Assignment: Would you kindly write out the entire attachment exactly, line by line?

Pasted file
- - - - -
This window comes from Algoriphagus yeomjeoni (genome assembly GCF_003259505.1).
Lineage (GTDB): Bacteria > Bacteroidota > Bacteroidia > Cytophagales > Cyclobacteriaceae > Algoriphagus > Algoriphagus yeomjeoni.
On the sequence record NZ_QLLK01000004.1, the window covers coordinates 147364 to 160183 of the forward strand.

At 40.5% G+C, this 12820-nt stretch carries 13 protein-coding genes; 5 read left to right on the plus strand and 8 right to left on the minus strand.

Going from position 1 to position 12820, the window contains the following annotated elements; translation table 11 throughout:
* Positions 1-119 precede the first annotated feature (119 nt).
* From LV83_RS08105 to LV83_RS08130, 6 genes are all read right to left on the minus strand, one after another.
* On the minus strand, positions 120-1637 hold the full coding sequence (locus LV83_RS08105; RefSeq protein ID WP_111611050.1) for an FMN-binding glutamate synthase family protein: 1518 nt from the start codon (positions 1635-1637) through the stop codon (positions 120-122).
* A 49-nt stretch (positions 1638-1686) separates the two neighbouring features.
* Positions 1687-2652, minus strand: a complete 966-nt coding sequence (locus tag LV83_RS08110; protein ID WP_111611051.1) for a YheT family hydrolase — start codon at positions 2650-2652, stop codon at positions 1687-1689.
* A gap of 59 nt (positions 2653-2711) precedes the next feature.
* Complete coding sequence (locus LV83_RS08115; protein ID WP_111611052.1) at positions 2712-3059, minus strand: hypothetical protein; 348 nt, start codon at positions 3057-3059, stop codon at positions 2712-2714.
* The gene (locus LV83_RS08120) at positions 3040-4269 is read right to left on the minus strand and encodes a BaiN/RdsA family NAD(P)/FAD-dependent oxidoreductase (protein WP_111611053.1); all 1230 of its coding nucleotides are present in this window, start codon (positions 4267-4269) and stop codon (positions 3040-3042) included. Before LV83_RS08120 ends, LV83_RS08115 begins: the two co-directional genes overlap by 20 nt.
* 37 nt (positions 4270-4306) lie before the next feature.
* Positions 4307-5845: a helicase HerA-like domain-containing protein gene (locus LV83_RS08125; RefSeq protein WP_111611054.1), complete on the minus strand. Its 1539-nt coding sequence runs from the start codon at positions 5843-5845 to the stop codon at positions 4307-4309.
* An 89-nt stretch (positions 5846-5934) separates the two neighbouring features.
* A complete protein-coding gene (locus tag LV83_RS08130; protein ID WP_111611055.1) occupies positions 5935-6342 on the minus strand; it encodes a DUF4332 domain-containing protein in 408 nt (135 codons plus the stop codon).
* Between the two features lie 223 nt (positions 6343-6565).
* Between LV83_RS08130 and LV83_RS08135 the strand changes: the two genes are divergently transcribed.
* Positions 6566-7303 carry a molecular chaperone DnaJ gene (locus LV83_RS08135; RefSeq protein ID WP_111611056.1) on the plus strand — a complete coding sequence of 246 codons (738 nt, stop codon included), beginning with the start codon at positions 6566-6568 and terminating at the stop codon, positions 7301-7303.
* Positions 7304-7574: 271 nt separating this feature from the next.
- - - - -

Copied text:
This window comes from Algoriphagus yeomjeoni (genome assembly GCF_003259505.1).
Lineage (GTDB): Bacteria > Bacteroidota > Bacteroidia > Cytophagales > Cyclobacteriaceae > Algoriphagus > Algoriphagus yeomjeoni.
On the sequence record NZ_QLLK01000004.1, the window covers coordinates 147364 to 160183 of the forward strand.

At 40.5% G+C, this 12820-nt stretch carries 13 protein-coding genes; 5 read left to right on the plus strand and 8 right to left on the minus strand.

Going from position 1 to position 12820, the window contains the following annotated elements; translation table 11 throughout:
* Positions 1-119 precede the first annotated feature (119 nt).
* From LV83_RS08105 to LV83_RS08130, 6 genes are all read right to left on the minus strand, one after another.
* On the minus strand, positions 120-1637 hold the full coding sequence (locus LV83_RS08105; RefSeq protein ID WP_111611050.1) for an FMN-binding glutamate synthase family protein: 1518 nt from the start codon (positions 1635-1637) through the stop codon (positions 120-122).
* A 49-nt stretch (positions 1638-1686) separates the two neighbouring features.
* Positions 1687-2652, minus strand: a complete 966-nt coding sequence (locus tag LV83_RS08110; protein ID WP_111611051.1) for a YheT family hydrolase — start codon at positions 2650-2652, stop codon at positions 1687-1689.
* A gap of 59 nt (positions 2653-2711) precedes the next feature.
* Complete coding sequence (locus LV83_RS08115; protein ID WP_111611052.1) at positions 2712-3059, minus strand: hypothetical protein; 348 nt, start codon at positions 3057-3059, stop codon at positions 2712-2714.
* The gene (locus LV83_RS08120) at positions 3040-4269 is read right to left on the minus strand and encodes a BaiN/RdsA family NAD(P)/FAD-dependent oxidoreductase (protein WP_111611053.1); all 1230 of its coding nucleotides are present in this window, start codon (positions 4267-4269) and stop codon (positions 3040-3042) included. Before LV83_RS08120 ends, LV83_RS08115 begins: the two co-directional genes overlap by 20 nt.
* 37 nt (positions 4270-4306) lie before the next feature.
* Positions 4307-5845: a helicase HerA-like domain-containing protein gene (locus LV83_RS08125; RefSeq protein WP_111611054.1), complete on the minus strand. Its 1539-nt coding sequence runs from the start codon at positions 5843-5845 to the stop codon at positions 4307-4309.
* An 89-nt stretch (positions 5846-5934) separates the two neighbouring features.
* A complete protein-coding gene (locus tag LV83_RS08130; protein ID WP_111611055.1) occupies positions 5935-6342 on the minus strand; it encodes a DUF4332 domain-containing protein in 408 nt (135 codons plus the stop codon).
* Between the two features lie 223 nt (positions 6343-6565).
* Between LV83_RS08130 and LV83_RS08135 the strand changes: the two genes are divergently transcribed.
* Positions 6566-7303 carry a molecular chaperone DnaJ gene (locus LV83_RS08135; RefSeq protein ID WP_111611056.1) on the plus strand — a complete coding sequence of 246 codons (738 nt, stop codon included), beginning with the start codon at positions 6566-6568 and terminating at the stop codon, positions 7301-7303.
* Positions 7304-7574: 271 nt separating this feature from the next.